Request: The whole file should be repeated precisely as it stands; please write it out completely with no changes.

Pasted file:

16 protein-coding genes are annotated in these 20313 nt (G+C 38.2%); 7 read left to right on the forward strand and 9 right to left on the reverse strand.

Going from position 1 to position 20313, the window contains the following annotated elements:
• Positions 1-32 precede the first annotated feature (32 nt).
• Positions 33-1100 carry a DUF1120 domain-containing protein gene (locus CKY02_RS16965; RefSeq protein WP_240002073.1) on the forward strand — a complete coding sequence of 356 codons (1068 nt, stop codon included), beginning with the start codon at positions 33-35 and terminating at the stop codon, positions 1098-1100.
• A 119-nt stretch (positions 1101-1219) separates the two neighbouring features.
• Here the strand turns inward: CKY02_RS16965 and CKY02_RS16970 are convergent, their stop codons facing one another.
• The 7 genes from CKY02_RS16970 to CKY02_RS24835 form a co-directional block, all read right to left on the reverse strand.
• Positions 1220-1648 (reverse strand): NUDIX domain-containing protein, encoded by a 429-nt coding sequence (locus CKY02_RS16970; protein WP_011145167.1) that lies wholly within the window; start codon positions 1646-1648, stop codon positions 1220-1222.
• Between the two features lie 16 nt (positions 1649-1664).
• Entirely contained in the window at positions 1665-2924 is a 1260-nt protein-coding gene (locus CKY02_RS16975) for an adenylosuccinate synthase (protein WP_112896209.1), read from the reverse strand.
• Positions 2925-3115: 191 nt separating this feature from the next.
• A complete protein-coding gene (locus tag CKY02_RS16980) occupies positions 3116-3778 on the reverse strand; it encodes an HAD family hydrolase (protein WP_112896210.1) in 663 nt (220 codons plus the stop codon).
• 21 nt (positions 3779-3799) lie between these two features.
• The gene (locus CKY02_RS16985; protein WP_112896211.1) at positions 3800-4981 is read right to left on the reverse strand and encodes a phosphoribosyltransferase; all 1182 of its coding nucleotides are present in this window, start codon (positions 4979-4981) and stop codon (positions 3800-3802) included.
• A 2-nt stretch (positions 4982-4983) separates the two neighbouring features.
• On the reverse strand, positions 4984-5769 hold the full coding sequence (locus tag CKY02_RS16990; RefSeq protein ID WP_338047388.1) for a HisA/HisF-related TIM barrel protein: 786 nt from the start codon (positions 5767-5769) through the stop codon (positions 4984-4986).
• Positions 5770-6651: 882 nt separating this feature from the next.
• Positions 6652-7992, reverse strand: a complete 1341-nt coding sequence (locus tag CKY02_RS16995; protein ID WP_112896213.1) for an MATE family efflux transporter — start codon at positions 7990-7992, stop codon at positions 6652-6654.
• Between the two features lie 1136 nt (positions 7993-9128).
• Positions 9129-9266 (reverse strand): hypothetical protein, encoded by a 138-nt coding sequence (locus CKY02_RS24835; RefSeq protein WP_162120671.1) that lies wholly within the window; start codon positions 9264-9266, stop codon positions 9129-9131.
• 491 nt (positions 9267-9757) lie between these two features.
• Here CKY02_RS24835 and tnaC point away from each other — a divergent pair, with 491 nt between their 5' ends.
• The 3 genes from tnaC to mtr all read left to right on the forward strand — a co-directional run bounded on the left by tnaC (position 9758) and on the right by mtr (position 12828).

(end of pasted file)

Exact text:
16 protein-coding genes are annotated in these 20313 nt (G+C 38.2%); 7 read left to right on the forward strand and 9 right to left on the reverse strand.

Going from position 1 to position 20313, the window contains the following annotated elements:
• Positions 1-32 precede the first annotated feature (32 nt).
• Positions 33-1100 carry a DUF1120 domain-containing protein gene (locus CKY02_RS16965; RefSeq protein WP_240002073.1) on the forward strand — a complete coding sequence of 356 codons (1068 nt, stop codon included), beginning with the start codon at positions 33-35 and terminating at the stop codon, positions 1098-1100.
• A 119-nt stretch (positions 1101-1219) separates the two neighbouring features.
• Here the strand turns inward: CKY02_RS16965 and CKY02_RS16970 are convergent, their stop codons facing one another.
• The 7 genes from CKY02_RS16970 to CKY02_RS24835 form a co-directional block, all read right to left on the reverse strand.
• Positions 1220-1648 (reverse strand): NUDIX domain-containing protein, encoded by a 429-nt coding sequence (locus CKY02_RS16970; protein WP_011145167.1) that lies wholly within the window; start codon positions 1646-1648, stop codon positions 1220-1222.
• Between the two features lie 16 nt (positions 1649-1664).
• Entirely contained in the window at positions 1665-2924 is a 1260-nt protein-coding gene (locus CKY02_RS16975) for an adenylosuccinate synthase (protein WP_112896209.1), read from the reverse strand.
• Positions 2925-3115: 191 nt separating this feature from the next.
• A complete protein-coding gene (locus tag CKY02_RS16980) occupies positions 3116-3778 on the reverse strand; it encodes an HAD family hydrolase (protein WP_112896210.1) in 663 nt (220 codons plus the stop codon).
• 21 nt (positions 3779-3799) lie between these two features.
• The gene (locus CKY02_RS16985; protein WP_112896211.1) at positions 3800-4981 is read right to left on the reverse strand and encodes a phosphoribosyltransferase; all 1182 of its coding nucleotides are present in this window, start codon (positions 4979-4981) and stop codon (positions 3800-3802) included.
• A 2-nt stretch (positions 4982-4983) separates the two neighbouring features.
• On the reverse strand, positions 4984-5769 hold the full coding sequence (locus tag CKY02_RS16990; RefSeq protein ID WP_338047388.1) for a HisA/HisF-related TIM barrel protein: 786 nt from the start codon (positions 5767-5769) through the stop codon (positions 4984-4986).
• Positions 5770-6651: 882 nt separating this feature from the next.
• Positions 6652-7992, reverse strand: a complete 1341-nt coding sequence (locus tag CKY02_RS16995; protein ID WP_112896213.1) for an MATE family efflux transporter — start codon at positions 7990-7992, stop codon at positions 6652-6654.
• Between the two features lie 1136 nt (positions 7993-9128).
• Positions 9129-9266 (reverse strand): hypothetical protein, encoded by a 138-nt coding sequence (locus CKY02_RS24835; RefSeq protein WP_162120671.1) that lies wholly within the window; start codon positions 9264-9266, stop codon positions 9129-9131.
• 491 nt (positions 9267-9757) lie between these two features.
• Here CKY02_RS24835 and tnaC point away from each other — a divergent pair, with 491 nt between their 5' ends.
• The 3 genes from tnaC to mtr all read left to right on the forward strand — a co-directional run bounded on the left by tnaC (position 9758) and on the right by mtr (position 12828).